6.00am: We cross live to News Breakfast where I talk to presenter Del Irani about the impact of the storm at Collaroy as well as elsewhere in the state.  After the cross I tweet a bunch of pictures.  They aren’t great because it’s still very dark, the sun is yet to show its face.  But urgency is key in this job and I get out what I can ASAP.

6.20am: I write a voice report for ABC radio news and email it to the newsroom for them to check.  They email it back.  I record my voice on my phone and email the audio to the newsroom.  The story will run in the 7am news bulletin.

6:30am: It’s starting to get a little lighter so I take a bit more of a look around.  I interview a local resident who tells me this is the worst he’s seen the beach since the 1967 storm that swept through.  John shoots some more pictures and we send the lot to Melbourne.

6.45am: I do an interview with Michael Brissenden, the host of ABC radio current affairs program AM.  We’re on standby for another live cross at 7am for News Breakfast in case the planned SES cross falls over.

7.00am: We don’t hear from the News Breakfast team so assume we’re clear.  John shoots more pictures.  I write another radio voice report.  Email the copy.  Get it back.  Record my audio and email that too.  It will run at 7.45am.  I take more photos and tweet them.

7.20am: We set up for another live cross to News Breakfast.  My colleague Jo who went to another location will also be live with me, colloquially known as a ‘three-way’ – 1 for me, 1 for Jo, 1 for the presenter.  Jo’s crew is having some technical issues, so we go ahead with our cross.  As I’m thanked by Del at the end of my cross I hear she puts a question to Jo.  They must have sorted their technical issue.

7.40am: I walk a little further along the beach and take more photos.  I start taking photos of the weird things that have washed up on the shore and tweet them. The ABC digital team is closely following my twitter account so they can rip my photographs and use them on the ABC website.  It’s easier for me this way. It means I don’t have to email them directly.  It’s one less step in a frantic morning.

7.45am: ABC NewsRadio calls to do a live cross with me.  I chat to presenter Sandy Aloisi about the scene before me.  I get back to my tweeting.  I chat to more locals who’ve come to check out the scene.  None of them will go on camera.

7.55am: I jump back in front of the camera for another live cross with ABC News Breakfast at 8am.

8.10am: I chat to the Newsgathering Editor, Albert, (except he’s french, so it’s Al-bear. I always say bon jour instead of hello when I speak to him.  He always politely laughs. I’m sure he finds it extremely annoying.)  I check if ABC News 24 (N24) needs us at 9 for a live cross.  He says to take a break from live crosses and focus on some news gathering.  John and I head up the beach to film some more pictures.  I take a call from a colleague in the newsroom who gives me Professor Ian Turner’s number.  I call him and John and I jump in the car to go interview him further up the beach.  Yudhana gets me a coffee.  It’s the first thing I’ve eaten or drunk all day.  (I still owe him some cash!)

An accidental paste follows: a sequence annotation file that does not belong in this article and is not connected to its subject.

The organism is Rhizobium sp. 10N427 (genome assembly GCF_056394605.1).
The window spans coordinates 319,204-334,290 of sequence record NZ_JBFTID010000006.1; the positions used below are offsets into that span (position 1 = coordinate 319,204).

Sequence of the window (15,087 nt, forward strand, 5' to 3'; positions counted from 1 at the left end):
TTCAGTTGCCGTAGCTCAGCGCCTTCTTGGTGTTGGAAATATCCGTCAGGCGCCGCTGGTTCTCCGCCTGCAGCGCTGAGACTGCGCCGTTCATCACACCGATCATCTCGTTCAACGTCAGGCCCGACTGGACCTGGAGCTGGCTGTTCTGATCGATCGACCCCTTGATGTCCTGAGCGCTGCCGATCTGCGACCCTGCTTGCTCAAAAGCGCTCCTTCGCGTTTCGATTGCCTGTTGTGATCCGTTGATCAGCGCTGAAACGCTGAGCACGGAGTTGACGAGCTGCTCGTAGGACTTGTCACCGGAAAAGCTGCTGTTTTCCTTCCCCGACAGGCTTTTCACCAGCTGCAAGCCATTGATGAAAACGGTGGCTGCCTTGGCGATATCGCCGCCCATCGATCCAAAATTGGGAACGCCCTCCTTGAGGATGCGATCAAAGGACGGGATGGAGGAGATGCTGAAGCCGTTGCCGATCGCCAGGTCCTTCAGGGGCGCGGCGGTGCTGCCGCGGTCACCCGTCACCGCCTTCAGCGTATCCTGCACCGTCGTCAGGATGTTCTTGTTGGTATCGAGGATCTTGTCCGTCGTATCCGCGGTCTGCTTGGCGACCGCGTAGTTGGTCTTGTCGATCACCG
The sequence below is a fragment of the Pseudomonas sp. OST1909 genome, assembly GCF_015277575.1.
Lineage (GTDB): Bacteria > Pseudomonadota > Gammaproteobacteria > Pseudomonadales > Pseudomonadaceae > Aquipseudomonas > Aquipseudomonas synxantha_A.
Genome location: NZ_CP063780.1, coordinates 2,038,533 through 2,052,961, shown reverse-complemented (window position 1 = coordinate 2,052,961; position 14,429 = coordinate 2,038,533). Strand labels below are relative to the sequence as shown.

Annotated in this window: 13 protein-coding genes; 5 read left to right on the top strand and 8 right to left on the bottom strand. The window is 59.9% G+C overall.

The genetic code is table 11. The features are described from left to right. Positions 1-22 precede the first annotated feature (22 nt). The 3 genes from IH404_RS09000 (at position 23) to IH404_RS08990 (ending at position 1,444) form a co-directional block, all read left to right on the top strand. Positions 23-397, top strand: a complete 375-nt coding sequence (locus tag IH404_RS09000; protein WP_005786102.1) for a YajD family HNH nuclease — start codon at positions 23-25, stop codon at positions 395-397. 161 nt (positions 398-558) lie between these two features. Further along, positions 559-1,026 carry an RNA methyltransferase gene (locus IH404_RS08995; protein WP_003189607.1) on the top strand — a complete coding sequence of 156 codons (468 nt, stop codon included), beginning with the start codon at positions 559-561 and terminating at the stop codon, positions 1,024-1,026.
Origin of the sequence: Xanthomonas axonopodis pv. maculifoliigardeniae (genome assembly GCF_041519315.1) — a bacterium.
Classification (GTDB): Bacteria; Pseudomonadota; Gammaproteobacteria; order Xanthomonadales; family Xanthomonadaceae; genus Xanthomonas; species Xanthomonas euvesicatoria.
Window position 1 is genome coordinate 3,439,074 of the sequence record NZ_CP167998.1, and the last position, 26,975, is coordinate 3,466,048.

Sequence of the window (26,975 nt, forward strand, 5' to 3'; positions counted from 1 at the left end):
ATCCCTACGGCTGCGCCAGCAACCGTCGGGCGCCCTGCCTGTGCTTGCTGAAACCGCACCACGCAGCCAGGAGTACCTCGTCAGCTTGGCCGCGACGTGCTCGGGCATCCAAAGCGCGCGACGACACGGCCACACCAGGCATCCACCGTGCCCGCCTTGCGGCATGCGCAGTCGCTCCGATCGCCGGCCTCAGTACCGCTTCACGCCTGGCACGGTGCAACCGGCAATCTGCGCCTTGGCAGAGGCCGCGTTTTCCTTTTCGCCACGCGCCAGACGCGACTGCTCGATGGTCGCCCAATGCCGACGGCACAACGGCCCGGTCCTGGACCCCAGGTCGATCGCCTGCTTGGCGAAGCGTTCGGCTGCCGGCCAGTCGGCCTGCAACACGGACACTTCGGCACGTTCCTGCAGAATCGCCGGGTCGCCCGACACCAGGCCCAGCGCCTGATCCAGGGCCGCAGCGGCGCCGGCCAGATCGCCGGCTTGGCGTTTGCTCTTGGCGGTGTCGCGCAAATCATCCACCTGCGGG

9.00am: I interview Professor Turner from the University of New South Wales.  He heads a team that has been assessing coastal erosion at Collaroy for 40 years.  I hang up on two phone calls during the interview.  I later find out it was Albert hoping we might be able to do a last minute cross for N24.  Whoops!  John and I head back to our spot and send the interview back to Sydney.

9.50am: We set up for a live cross to N24 for 10am with presenter Joe O’Brien.  By this stage council workers are at the beach starting to clean up.

10.15am: John and I finally manage to convince some local residents who’ve come to the beach to talk to us.  We get a few interviews in the can.  Known as voxxies or vox pops.  I’m not sure why.  We send them all back to Sydney.  I spot a pregnant woman who has come down to the playground at the beach with her two young daughters to clean up the debris there.  I ask her for an interview.  She politely refuses.  I’m astounded by her commitment to her community.  She’s 7 months pregnant and busily cleaning up so the kids have a safe place to play.  What a woman!

11.00am: The council workers have closed the area where we are to the public as they clean up.  I tweet more photos.  After a while they tell us we have to leave too.  John and I quickly film what’s called an ‘as live’.  It looks like a live cross, but it’s pre-recorded.  This will be for N24 to run in the afternoon.  We leave the car park and look for another area to set up for our midday crosses.  We don’t move far.  Just to the park next door.

11.30am: Yudhana starts to power up the truck again to get our live signal out.  The truck isn’t working.  He can’t get it up and running.  We’re slated to do a live cross at 1205 and then a live interview at 1230.  I ring Albert and ask him to tell everyone to start organising a Plan B. Yudhana and John tinker around with the truck.  I stand there, pretty useless.

12.10pm: We give up.  Yudhana starts to pack up but he tries it one last time.  The truck seems to be working.  I’ve missed my live cross, but we can get set up for our guest.  Dr Mitchel Harley meets us at the park and we get him ready for 12.30.  (Check out Dr Harley’s Twitter account for some great images @DocHarleyMD)

12.40pm: The Premier Mike Baird arrives and starts a media conference.  Once we finish the live cross with Dr Harley we run over to catch the rest of Mr Baird’s conference and send that back live.  Once that’s done we send the ‘as live’ I’d recorded earlier.